impossible choices

I’ve been thinking a lot lately about how to move forward with my BRCA situation. Since meeting with a plastic surgeon a few months ago, I hadn’t thought much about it. I go about my daily life just as I always have, unencumbered with the knowledge of this mutation. Sometimes life really is just the same as before I tested; I don’t think about it 24/7 anymore and because I’m still fairly young, the fear of cancer isn’t ever-present. But sometimes, I do start thinking about my plan. I’m a planner, and this is one of the biggest things I will have to figure out in the next few years. As anyone reading this knows, surgery has always been my #1 choice. I went from “no big deal, it’s just an operation” to “OH GOD I WILL BE DEFORMED FOREVER” to my more recent state of “surgery probably sucks, but at least it’ll be okay in the end.”

And then I got my head out of the sand and started realizing that, for most people, it’s not exactly “okay in the end.” Beyond the initial physical pain and discomfort of the surgical procedure, there is always a risk of complications. Being younger, it’s possible that some of them will be less likely to occur, but there are others you can’t avoid or prevent. It’s a gamble. Because I’ve always been fairly healthy (mutant status aside), I’ve been able to ignore the back-of-the-mind worries about complications, preferring to assume that my previous health will dictate my future health. Not quite rational, I know, but what’s the use in worrying about possible complications that may not even happen and are out of my control?

Lately, I’ve been hearing a lot of stories about less-than-ideal results. It isn’t so much that I ever believed the “it’s just like a boob job!” cries of people who don’t have first-hand experience, but I hoped that things really would turn out well in the end. I’d held onto the belief that, because I’m young and healthy, my results would end up being almost as good as my natural body. Once I got past the initial shock of having to make such a change, I decided things would be just fine. I’d look normal again.

Yet more and more I’m reading about women, even those around my age, whose skin dies or whose scar tissue builds up or whose breasts are forever uneven or lopsided. Some of these things can – eventually – be fixed, but it’s after surgery upon surgery, and who wants to go through all of that? I’m struggling now with the idea of what I’ll do if that happens to me. Can I handle never looking the same again? Can I handle really, truly always feeling abnormal? For many people, life after surgery is much like life before BRCA – you just don’t think about it that much. I think a botched result or even a less-than-perfect result would be a constant reminder for me, and is that something I’m ready to risk?

Before surgery is scary. You have to plan, you have to worry, you have to wonder what things will be like. But at least there’s possibility. My fear is that after surgery, it’s just… over. It is what it is, you get what you get, and now you have to figure out how to deal with it. And until I think I can deal with a result I’m unhappy with, until I can deal with a life in a body I don’t like or appreciate the way I used to, I can’t let myself make any surgery decisions. As much as I really want to get it over with, I’m realizing that I have to cover all my bases and truly understand all of the risks first, and I have to be okay with whatever is going to happen.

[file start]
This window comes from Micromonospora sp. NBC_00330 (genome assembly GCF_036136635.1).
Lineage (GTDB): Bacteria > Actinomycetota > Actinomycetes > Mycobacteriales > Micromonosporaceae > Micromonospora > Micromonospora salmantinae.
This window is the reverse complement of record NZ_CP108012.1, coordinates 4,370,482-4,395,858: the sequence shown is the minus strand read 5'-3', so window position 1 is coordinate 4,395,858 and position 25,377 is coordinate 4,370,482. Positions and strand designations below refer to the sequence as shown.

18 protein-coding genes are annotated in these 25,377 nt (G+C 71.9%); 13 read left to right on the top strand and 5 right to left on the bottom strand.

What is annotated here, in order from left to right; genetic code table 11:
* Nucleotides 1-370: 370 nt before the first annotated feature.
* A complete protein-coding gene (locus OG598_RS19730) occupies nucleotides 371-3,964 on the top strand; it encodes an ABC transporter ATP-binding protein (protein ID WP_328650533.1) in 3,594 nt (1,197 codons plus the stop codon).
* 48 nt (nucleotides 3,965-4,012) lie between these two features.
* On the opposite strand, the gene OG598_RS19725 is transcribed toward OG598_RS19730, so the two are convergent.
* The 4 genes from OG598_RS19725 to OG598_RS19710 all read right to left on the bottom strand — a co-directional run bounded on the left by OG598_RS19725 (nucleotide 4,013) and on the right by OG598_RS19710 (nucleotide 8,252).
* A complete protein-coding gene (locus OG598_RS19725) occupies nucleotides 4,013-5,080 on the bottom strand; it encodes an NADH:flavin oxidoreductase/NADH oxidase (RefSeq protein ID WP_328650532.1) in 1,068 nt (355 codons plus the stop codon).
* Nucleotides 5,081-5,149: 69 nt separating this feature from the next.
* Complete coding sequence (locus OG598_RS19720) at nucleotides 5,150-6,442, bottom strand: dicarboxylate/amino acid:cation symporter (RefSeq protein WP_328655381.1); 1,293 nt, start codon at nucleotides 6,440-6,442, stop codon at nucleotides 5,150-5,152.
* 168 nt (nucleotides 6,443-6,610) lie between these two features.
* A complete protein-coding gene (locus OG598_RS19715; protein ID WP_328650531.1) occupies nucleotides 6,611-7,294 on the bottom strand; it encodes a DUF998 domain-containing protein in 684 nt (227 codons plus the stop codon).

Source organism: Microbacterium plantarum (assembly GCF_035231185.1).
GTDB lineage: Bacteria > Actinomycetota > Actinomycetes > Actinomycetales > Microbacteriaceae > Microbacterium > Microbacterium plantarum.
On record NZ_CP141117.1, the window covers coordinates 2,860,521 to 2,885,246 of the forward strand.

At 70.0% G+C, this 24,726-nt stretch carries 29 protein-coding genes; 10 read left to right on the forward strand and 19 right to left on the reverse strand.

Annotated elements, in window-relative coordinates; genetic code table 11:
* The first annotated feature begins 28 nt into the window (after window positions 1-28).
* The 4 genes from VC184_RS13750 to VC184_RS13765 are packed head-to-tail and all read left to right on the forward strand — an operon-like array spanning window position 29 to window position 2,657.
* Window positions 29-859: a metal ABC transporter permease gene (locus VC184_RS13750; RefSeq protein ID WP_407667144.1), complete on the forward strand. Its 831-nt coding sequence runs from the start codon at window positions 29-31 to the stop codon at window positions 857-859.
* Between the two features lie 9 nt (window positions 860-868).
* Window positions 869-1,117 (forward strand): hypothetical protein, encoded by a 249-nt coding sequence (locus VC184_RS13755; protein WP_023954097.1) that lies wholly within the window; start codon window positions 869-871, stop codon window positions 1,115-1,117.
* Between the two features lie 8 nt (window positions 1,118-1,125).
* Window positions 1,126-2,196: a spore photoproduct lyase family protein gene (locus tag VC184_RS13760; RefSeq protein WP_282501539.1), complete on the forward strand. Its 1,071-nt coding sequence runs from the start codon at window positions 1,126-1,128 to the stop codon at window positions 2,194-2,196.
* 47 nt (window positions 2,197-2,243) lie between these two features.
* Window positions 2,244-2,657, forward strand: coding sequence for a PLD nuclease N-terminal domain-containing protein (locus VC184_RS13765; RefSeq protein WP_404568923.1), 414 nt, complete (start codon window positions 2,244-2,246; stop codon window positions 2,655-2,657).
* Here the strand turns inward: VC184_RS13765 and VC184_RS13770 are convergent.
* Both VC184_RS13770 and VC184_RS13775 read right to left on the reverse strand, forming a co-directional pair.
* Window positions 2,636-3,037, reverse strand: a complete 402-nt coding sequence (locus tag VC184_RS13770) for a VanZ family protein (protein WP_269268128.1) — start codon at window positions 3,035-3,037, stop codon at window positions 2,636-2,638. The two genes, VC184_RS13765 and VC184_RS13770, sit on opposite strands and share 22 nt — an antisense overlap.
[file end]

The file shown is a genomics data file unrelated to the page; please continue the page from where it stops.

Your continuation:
I’ll get there, I hope. It just isn’t going to be anytime soon.


3 thoughts on “impossible choices

  1. Wow, you are so brave. It’s so unfair that someone as young and vibrant as you has to think about these things, but you seem to be approaching the whole situation really well. I hope you eventually are able to make some solid decisions about the future (but I REALLY hope that we can tackle breast cancer so you don’t have to make those decisions).

  2. I feel the exact same way about it as you do. I want it, and I know it reduced risks leaps and bound but I just dont know if I cant deal with loosing my ladies. I never appreciated them through high school and now that I eventually have to make the choice to loose them forever I am quite found of them. and I heard your chest goes numb. is that really true? I can see how it could be. My jaw was numb after my wisdome teeth surgery in feb… actually it still is slightly, and I have learned to deal with it but its not the same as before and I miss feeling my face, although I know my jaw feeling will come back eventually. will the chest feeling come back? I think that is what scares me the most. So, I completely understand where you are coming from and take comfort in knowing you are out there feeling the same way as me.

    • It is true, unfortunately, that you mostly lose feeling. My mom went through all this a few years ago (but she actually had cancer so getting surgery was a no-brainer for her) and I’ve asked her about it… she said it isn’t as weird as I think. I’m completely freaked out by being numb – like, I hate getting cavities filled because of it – so I don’t really look forward to losing all feeling in my chest. 😦 I hear it can start to come back slightly, but it doesn’t end up the same and you do lose sexual feeling (even if you keep your own nipples).

      On another note, I had NO IDEA your jaw could be numb after wisdom teeth surgery. I haven’t had mine out (I only have two on top, as it is, and they aren’t really doing anything) but that freaks me out!

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